And I recall leaving my hotel room -- the Sheraton Hotel in Damascus, on my way to Israel. And the phone rang, and I went back in the room and it was Colin Powell telling me that Bush was the new president. He was going to be the secretary of State. And he knew, Powell knew, because I had talked to him, that I was on my way to Israel, and would I mind being a bit of an interface, at least kind of his player there, while Prime Minister Barak and Richard's friend, many of your colleagues, friend, Martin Indyk, and others were trying to bring these last pieces together. And Powell made it very clear to me that he nor the president-elect wanted to get in the middle of that and didn't want to do anything to inhibit that or intimidate that.
Now, the reason I bring that up, in answering your question, is that I was very disappointed, after this president and his administration took office -- and, by the way, as far as I know, and I know a little something about it beyond 2001, Powell was the only one that pushed the other way -- and Richard, of course, was there with Secretary Powell through part of that -- on re-engaging with the Palestinians on this issue.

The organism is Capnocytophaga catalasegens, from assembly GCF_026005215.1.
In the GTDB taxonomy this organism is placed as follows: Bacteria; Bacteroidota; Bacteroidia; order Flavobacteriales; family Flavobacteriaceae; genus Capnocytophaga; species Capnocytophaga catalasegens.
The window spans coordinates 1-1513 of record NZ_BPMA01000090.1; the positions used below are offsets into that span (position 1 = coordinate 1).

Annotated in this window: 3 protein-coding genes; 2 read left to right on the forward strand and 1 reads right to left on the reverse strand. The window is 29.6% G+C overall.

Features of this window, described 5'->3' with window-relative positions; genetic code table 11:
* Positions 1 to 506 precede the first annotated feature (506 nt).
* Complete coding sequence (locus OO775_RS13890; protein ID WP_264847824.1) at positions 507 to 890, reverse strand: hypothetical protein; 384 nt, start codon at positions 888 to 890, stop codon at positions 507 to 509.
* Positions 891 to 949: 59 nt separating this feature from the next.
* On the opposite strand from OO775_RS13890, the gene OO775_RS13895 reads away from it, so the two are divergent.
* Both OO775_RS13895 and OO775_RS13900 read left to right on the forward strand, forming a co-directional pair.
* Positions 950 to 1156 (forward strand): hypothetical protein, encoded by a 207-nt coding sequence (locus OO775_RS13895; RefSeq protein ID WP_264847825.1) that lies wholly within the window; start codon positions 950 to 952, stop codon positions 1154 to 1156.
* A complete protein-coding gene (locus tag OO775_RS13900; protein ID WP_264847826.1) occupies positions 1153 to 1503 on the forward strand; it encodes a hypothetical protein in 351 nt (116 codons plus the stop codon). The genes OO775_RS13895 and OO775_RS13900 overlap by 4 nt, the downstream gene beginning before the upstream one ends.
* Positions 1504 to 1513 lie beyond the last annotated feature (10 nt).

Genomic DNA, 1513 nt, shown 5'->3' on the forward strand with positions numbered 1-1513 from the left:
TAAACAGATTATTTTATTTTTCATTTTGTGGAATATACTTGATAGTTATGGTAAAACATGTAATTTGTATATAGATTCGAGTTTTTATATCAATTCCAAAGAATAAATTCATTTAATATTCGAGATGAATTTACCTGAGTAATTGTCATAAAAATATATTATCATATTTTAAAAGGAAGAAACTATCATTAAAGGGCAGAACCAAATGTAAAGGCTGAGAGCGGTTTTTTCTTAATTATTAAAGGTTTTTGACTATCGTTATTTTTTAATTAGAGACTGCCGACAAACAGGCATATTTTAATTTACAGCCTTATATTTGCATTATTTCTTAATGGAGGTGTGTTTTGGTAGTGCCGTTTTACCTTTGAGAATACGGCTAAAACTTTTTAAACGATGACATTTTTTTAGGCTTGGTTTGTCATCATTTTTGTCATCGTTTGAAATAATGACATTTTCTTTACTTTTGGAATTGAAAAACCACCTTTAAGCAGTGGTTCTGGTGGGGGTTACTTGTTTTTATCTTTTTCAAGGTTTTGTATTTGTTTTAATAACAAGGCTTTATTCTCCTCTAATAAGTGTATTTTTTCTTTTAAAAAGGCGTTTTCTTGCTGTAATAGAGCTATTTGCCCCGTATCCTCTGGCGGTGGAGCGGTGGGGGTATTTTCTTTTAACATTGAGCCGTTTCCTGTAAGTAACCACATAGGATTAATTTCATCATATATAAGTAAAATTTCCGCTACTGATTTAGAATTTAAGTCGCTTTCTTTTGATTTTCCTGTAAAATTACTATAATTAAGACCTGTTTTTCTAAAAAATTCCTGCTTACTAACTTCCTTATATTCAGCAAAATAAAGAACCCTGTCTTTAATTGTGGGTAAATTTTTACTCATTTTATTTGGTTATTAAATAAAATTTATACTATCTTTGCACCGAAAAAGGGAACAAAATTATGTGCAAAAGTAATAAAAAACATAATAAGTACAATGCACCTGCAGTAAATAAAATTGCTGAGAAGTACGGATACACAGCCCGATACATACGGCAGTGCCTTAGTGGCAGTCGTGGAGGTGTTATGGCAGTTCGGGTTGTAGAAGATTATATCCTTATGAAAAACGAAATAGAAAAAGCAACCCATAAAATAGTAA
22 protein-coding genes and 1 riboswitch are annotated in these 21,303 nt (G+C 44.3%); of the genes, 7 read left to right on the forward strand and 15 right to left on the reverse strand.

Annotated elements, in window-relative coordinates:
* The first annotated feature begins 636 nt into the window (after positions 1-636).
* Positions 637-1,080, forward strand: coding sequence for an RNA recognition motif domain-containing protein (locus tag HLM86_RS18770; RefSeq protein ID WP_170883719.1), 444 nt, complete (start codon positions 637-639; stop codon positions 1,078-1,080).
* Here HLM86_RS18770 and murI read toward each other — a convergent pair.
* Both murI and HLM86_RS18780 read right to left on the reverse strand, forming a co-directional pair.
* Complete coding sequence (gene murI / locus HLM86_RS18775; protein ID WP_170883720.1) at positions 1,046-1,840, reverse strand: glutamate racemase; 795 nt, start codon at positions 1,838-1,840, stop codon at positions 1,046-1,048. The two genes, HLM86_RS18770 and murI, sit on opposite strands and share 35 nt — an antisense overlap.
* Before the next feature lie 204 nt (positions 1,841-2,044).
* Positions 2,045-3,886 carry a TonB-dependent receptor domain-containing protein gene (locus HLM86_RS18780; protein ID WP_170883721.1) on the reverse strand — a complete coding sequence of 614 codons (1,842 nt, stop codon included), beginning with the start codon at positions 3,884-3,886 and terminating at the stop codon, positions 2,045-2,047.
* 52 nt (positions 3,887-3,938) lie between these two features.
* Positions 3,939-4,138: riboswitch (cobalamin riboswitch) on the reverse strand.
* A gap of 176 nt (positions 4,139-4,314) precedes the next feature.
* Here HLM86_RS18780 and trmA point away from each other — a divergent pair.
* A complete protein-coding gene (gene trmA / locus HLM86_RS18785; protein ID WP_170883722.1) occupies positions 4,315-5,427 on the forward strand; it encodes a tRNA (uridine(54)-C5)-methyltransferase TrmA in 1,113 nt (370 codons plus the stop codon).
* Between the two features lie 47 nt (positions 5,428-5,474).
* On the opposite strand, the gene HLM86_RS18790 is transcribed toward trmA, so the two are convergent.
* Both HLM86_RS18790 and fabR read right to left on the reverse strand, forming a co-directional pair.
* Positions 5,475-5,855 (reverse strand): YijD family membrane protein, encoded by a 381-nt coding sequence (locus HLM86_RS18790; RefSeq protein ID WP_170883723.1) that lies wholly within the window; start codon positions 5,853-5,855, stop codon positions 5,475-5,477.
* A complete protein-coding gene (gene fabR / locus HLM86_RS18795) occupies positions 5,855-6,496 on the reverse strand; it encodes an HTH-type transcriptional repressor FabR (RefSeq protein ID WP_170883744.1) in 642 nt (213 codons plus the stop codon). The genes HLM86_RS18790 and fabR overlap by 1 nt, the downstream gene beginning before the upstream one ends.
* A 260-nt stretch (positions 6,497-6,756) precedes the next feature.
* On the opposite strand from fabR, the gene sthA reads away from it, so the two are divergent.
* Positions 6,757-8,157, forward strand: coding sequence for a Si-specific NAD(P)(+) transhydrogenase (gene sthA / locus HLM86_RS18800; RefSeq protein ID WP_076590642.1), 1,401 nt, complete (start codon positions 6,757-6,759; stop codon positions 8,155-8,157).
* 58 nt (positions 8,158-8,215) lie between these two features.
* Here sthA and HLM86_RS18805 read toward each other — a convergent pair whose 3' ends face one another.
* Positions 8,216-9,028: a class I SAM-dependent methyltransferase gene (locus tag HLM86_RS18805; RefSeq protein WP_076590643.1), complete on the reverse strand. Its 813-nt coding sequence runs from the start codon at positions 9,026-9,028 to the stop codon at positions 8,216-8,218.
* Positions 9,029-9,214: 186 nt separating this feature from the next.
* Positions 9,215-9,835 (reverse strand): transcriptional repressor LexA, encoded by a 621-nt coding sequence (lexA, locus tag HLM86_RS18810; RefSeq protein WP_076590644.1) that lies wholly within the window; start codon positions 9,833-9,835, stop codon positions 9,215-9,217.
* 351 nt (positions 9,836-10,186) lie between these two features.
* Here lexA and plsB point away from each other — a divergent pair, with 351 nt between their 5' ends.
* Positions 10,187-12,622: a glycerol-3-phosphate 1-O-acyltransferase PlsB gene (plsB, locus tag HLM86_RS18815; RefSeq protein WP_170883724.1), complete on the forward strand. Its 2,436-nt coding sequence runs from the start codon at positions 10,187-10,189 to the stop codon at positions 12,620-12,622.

And President Bush decided that wasn't the course he wanted to take. And so, therefore -- and I go back to part my answer back to Bob Kaiser -- this administration, I think, squandered seven years and let things get worse. And I think they have festered, and I think the Middle East is more dangerous, more combustible today than it's maybe ever been.